Cast: Sandra Bullock, Don Cheadle, Matt Dillon, Jennifer Esposito, Brendan Fraser, Terrence Howard, Chris “Ludacris” Bridges, Thandie Newton, Michael Pena, Ryan Phillippe, Larenz Tate
Oscar Wins: Best Picture, Best Original Screenplay (Paul Haggis, Robert Moresco), Best Film Editing (Hughes Winborne)
Oscar Nominations: Best Supporting Actor (Matt Dillon), Best Director (Paul Haggis), Best Original Song (“In the Deep” — Michael Becker, Kathleen York)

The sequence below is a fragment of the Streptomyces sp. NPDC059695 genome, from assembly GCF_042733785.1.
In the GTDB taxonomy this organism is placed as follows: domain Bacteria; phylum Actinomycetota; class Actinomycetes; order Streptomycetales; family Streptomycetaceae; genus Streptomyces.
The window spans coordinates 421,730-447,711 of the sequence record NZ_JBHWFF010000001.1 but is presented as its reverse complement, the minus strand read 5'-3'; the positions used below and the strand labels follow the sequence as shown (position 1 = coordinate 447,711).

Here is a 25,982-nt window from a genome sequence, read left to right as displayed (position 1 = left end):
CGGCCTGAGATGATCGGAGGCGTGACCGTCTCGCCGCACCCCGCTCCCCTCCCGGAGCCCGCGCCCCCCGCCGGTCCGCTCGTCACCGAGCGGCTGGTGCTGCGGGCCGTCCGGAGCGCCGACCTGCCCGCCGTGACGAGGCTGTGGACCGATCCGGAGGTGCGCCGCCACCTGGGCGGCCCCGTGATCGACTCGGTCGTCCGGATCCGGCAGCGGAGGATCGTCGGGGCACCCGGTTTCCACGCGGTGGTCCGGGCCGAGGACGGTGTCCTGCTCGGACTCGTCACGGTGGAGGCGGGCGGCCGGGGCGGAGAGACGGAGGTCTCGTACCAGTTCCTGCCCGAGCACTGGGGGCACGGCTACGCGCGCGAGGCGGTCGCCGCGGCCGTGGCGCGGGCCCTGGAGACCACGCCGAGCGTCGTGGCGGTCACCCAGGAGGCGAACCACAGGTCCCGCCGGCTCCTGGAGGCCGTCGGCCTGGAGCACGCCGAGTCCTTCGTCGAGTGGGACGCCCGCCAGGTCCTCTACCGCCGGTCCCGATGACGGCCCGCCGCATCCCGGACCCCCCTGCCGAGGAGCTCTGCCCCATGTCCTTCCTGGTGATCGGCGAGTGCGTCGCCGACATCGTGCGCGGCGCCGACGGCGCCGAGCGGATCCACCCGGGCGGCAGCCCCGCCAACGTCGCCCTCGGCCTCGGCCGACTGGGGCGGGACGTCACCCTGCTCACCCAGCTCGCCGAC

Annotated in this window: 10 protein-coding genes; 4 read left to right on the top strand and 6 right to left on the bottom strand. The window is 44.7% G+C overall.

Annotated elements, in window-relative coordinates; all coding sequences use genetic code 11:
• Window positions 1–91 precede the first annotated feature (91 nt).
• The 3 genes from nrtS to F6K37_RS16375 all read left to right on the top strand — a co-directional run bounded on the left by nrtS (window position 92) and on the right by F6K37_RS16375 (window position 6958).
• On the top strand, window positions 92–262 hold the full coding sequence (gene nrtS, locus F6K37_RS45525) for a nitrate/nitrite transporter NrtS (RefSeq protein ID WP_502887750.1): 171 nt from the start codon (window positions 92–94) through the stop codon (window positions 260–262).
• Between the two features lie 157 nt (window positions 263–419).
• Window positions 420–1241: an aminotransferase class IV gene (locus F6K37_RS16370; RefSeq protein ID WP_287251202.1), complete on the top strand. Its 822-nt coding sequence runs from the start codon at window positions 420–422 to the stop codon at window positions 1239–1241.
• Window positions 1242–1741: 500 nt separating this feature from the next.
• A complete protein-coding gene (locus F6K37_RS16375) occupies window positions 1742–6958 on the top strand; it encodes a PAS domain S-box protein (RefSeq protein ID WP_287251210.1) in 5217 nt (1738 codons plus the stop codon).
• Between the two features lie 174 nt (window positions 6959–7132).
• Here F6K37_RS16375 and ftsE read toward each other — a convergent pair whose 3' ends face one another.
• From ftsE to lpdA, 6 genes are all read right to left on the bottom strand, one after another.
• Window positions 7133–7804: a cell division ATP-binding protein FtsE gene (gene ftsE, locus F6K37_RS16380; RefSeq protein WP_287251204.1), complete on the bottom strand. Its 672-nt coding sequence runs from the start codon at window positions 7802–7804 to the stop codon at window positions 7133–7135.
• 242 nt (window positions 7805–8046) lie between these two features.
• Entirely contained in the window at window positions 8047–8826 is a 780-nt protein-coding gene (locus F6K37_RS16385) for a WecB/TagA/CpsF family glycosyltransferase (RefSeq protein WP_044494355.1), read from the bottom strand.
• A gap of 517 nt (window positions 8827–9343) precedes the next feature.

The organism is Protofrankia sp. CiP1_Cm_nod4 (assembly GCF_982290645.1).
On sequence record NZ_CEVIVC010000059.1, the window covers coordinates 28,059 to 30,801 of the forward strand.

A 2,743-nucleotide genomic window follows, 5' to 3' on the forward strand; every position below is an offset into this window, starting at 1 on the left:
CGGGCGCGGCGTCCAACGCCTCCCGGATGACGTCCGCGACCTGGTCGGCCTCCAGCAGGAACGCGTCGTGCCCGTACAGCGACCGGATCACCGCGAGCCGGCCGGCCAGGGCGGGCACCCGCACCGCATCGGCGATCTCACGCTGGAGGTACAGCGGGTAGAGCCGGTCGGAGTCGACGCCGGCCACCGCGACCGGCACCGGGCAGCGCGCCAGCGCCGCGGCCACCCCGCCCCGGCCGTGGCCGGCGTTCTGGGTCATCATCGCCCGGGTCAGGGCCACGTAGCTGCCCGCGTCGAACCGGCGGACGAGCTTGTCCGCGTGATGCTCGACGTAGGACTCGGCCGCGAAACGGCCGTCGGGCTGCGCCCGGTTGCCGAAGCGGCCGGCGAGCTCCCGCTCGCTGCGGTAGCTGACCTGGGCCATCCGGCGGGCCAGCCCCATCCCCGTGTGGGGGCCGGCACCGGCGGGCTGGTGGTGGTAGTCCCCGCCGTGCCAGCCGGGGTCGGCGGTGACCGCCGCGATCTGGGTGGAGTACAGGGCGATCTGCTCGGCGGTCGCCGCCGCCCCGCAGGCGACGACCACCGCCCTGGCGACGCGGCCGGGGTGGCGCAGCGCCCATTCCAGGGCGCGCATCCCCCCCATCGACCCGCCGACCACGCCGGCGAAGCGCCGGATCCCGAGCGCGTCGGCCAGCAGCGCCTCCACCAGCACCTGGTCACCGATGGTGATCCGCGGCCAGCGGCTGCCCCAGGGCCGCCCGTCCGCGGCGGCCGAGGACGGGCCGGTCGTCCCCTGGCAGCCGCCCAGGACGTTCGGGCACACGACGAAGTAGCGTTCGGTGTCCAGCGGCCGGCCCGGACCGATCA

SUMMARY: Police Detective Graham Waters (Don Cheadle) and his partner, Ria (Jennifer Esposito), are involved in a car wreck on their way to a crime scene. While Ria begins shouting racial insults at the other driver (who responds in kind), Waters walks to the crime scene, which is the body of a dead teenager. The film then flashes back to the day before, where a Persian store owner, Farhad, is trying to buy a gun with the assistance of his daughter, Dorri; Farhad’s store has been robbed several times recently, and he intends to prevent this from happening again. However, when the gun store owner hears Farhad and Dorri speaking in Persian, he starts mocking them and calling Farhad “Osama”. Eventually, the store owner has Farhad taken out by security, but Dorri demands either the money or the gun; she is given the gun, and when told she gets a free box of ammunition, demands the “ones in the red box”. Elsewhere, two young black men, Anthony (Chris “Ludacris” Bridges) and Peter (Larenz Tate) are walking down the street when they encounter the white district attorney, Rick Cabot (Brendan Fraser) and his wife Jean (Sandra Bullock). Jean, in particular, reacts somewhat fearfully to the two men, which angers Anthony. He and Peter then carjack the couple at gunpoint. When the Cabots get home, they call a locksmith. The man that comes is Hispanic and has tattoos on his neck; Jean tells Rick that she wants the locks changed again tomorrow, as she believes that the locksmith, Daniel Ruiz (Michael Pena) will give their keys to his gang-member friends. The end of this conversation is loud enough for Daniel to hear before he leaves (after putting both copies of the keys on the kitchen counter). Waters and Ria are called to the scene of a shooting, in which a white undercover officer shot a black undercover officer (neither knew of the other’s true identity). Another police officer, John Ryan (Matt Dillon), calls an HMO for his father and speaks to a woman named Shaniqua Johnson. Ryan feels that his father has been misdiagnosed, and wants something done for the pain, but his plan does not cover it. When he is told this, Ryan begins using racial slurs. After hanging up, he returns to his patrol car and his partner, Tom Hansen (Ryan Phillippe). The two see a black car that resembles the one carjacked earlier (the Cabots’ car), and start to follow it; even when they realize it is not the right car, Ryan decides to pull it over after seeing the passenger perform oral sex on the driver. The couple turns out to be television director Cameron Thayer (Terrence Howard) and his wife Christine (Thandie Newton); while Christine has had a few drinks, Cameron is sober and cooperative. Ryan insists on pulling both from the car, and when Christine continues to argue with him, he molests her under the guise of a pat-down. Rather than confront Ryan, Cameron backs down and apologizes; the couple is let go with a warning. Christine is furious that Cameron did nothing to help her, but he insists that he did the right thing by not fighting the police. Daniel returns home from work to find his young daughter Lara hiding under the bed after hearing a gunshot. To make her feel better, Daniel tells her about the invisible cloak he wears, which keeps him safe from harm; he then pretends to tie this cloak around Lara, giving it to her. Anthony and Peter are still in the carjacked vehicle when they accidentally hit and run over a Korean man in an alley. Anthony wants to leave him, but Peter insists that they pull him out; they eventually do retrieve the man and leave him in the parking lot of the hospital. When they try to take the car to a chop shop, they are told that the blood on the car makes in un-buyable. In the morning, Hansen requests a new partner, not being comfortable with Ryan’s overt racism and behavior. To his surprise, his black superior, Lt. Dixon (Keith David), suggests that he make the requests for other reasons, as an investigation could cost both men their jobs. Ryan goes to the HMO office to talk to Shaniqua. He apologizes for the previous evening, and explains his concerns. Shaniqua sympathizes, but tells him that the plan does not offer anything else; Ryan then resorts to racial insults, which leads to him being escorted out by security. Daniel is called to Farhad’s shop to fix the lock on the back door; he replaces the lock, but tells Farhad that the real trouble is the door, which needs to be replaced. However, Farhad believes that Daniel is just trying to cheat him and begins yelling at him. Daniel eventually leaves without being paid.